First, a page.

[swift-evolution] It's the little things..

David Sweeris davesweeris at mac.com
Tue Dec 13 22:43:34 CST 2016

> On Dec 13, 2016, at 9:51 AM, Chris Lattner <clattner at apple.com> wrote:
> On Dec 12, 2016, at 6:58 PM, David Sweeris via swift-evolution <swift-evolution at swift.org> wrote:
>>> On Dec 12, 2016, at 16:15, John Holdsworth via swift-evolution <swift-evolution at swift.org> wrote:
>>> I’d like to raise again the idea of optionality when referencing a key or
>>> calling a function could be possible using a ? i.e instead of
>>>  let a = key != nil ? dict[key] : nil
>>> you could just write:
>>>  let a = dict[key?]
>>> or even 
>>>  let a = func( arg: argumentThatMayBeNull? ) // not called if argument is nil
>> The first part is pretty easy to add in an extension:
>> extension Dictionary {
>>   subscript(_ key:Key?) -> Value? {
>>       return key != nil ? self[key!] : nil
>>   }
>> }
>> At least I think that works... I'm on my phone so I can't test it.
> You can do something like this, but I’d recommend labeling the subscript.  The problem comes up when you have a dictionary that has an optional key:   When you use “myDict[nil]”, you may get one or the other, but you probably mean one specifically.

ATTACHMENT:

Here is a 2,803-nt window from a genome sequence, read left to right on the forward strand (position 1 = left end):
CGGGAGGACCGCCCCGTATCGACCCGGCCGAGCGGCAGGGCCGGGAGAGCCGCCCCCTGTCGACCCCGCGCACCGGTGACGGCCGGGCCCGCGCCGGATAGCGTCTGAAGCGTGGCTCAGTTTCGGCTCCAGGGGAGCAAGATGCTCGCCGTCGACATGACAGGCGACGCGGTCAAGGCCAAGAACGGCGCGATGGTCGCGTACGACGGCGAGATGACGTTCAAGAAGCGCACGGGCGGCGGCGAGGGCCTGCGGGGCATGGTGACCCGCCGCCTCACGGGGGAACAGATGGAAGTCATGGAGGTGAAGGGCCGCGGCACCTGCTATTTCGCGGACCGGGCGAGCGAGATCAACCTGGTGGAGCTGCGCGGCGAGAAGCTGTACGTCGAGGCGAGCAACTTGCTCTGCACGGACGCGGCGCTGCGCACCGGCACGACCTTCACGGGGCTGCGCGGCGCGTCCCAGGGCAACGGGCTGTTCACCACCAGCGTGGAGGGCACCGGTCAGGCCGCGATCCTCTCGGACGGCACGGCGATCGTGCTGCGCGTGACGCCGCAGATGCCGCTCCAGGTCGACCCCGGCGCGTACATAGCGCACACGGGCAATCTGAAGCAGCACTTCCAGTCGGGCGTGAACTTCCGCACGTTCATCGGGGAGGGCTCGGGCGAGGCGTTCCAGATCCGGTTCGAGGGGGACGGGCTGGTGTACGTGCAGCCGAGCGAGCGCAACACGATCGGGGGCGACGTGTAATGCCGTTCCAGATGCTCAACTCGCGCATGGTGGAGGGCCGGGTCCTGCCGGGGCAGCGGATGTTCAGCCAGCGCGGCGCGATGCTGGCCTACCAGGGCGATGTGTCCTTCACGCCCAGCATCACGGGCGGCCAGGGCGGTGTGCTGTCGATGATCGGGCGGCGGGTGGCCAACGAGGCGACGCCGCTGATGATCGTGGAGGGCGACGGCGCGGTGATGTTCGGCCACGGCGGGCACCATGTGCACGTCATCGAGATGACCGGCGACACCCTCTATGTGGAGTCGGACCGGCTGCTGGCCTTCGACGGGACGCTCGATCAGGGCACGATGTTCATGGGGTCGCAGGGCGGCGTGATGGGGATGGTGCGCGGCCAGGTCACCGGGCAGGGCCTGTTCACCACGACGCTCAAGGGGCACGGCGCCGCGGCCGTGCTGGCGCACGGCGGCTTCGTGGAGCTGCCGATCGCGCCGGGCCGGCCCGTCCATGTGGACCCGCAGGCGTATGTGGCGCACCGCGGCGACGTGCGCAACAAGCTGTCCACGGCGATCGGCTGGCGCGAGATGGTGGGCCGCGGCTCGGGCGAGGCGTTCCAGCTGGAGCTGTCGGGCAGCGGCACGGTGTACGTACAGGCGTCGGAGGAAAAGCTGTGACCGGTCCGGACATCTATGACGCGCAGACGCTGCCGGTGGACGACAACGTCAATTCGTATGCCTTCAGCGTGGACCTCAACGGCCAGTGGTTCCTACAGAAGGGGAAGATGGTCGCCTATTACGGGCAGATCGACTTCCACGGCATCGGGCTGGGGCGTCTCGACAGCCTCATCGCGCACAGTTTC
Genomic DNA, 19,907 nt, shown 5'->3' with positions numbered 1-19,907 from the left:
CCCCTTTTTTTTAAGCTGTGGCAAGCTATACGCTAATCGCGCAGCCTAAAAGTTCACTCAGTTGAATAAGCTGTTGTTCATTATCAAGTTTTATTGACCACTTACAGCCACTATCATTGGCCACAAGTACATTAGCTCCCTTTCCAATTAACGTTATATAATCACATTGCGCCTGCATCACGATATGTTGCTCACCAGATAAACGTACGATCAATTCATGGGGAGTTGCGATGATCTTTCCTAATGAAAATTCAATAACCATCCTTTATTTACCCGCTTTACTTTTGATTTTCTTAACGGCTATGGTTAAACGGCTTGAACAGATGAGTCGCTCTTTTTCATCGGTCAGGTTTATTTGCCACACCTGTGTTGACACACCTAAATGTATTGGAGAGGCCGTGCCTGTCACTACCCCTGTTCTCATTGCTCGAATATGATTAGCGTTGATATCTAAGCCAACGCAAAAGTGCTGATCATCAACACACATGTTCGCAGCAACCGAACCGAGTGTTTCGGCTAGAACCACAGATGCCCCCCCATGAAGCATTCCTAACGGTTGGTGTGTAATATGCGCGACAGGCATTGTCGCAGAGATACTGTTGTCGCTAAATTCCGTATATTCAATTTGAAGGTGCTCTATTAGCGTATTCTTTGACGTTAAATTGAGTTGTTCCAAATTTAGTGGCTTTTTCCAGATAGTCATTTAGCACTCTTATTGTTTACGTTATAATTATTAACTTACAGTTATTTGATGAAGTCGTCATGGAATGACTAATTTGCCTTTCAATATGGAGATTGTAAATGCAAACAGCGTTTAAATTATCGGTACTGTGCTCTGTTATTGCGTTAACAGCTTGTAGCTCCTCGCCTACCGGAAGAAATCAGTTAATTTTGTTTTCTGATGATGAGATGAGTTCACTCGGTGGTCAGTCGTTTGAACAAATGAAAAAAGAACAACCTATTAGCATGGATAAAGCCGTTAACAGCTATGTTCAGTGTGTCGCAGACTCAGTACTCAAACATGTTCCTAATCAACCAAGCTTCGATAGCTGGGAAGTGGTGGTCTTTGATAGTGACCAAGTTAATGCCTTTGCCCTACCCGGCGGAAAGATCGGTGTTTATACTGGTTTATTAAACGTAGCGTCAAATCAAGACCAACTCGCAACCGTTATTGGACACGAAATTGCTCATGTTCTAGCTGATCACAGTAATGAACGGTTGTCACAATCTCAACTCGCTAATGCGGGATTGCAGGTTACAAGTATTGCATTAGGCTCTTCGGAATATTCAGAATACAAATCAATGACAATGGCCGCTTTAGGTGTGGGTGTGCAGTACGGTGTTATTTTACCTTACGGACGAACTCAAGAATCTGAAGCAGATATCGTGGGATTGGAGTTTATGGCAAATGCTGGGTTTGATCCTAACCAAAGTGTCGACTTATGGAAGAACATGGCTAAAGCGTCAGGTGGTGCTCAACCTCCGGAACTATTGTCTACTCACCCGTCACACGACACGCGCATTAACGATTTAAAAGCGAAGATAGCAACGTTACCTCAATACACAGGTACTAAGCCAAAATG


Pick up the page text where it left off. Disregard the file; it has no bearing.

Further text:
I don’t think that’s an issue in the stdlib, because `Optional` doesn’t conform to `Hashable` and, AFAIK, no other stdlib types conform to `ExpressibleByNilLiteral`. Custom types could conform to both, though, and according to a playground, that does indeed lead to some confusing code:
struct Foo : ExpressibleByNilLiteral, Hashable {...}
extension Dictionary { subscript(_ key:Key?) -> Value? { return key != nil ? self[key!] : nil } }
var bar = [Foo:Int]()
bar[nil] //calls `Foo.init(nilLiteral:())`, and tries to look up the new `Foo` in `bar` using the stdlib's subscript
bar[nil as Foo?] //passes `Optional<Foo>.none, which uses the extension's subscript

> Using a label on the subscript solves this, and makes the code more explicit that you’re not just getting the normal subscript that everyone would expect.
Yeah, that would certainly solve it. Kind of a shame, though, since it’d be one less function to think about, and 99.998% of the time it’d give the right answer. Too bad we can’t extend stuff where some condition isn’t met, like "extension Dictionary where !(Key: ExpressibleByNilLiteral) {…}” or something.

- Dave Sweeris
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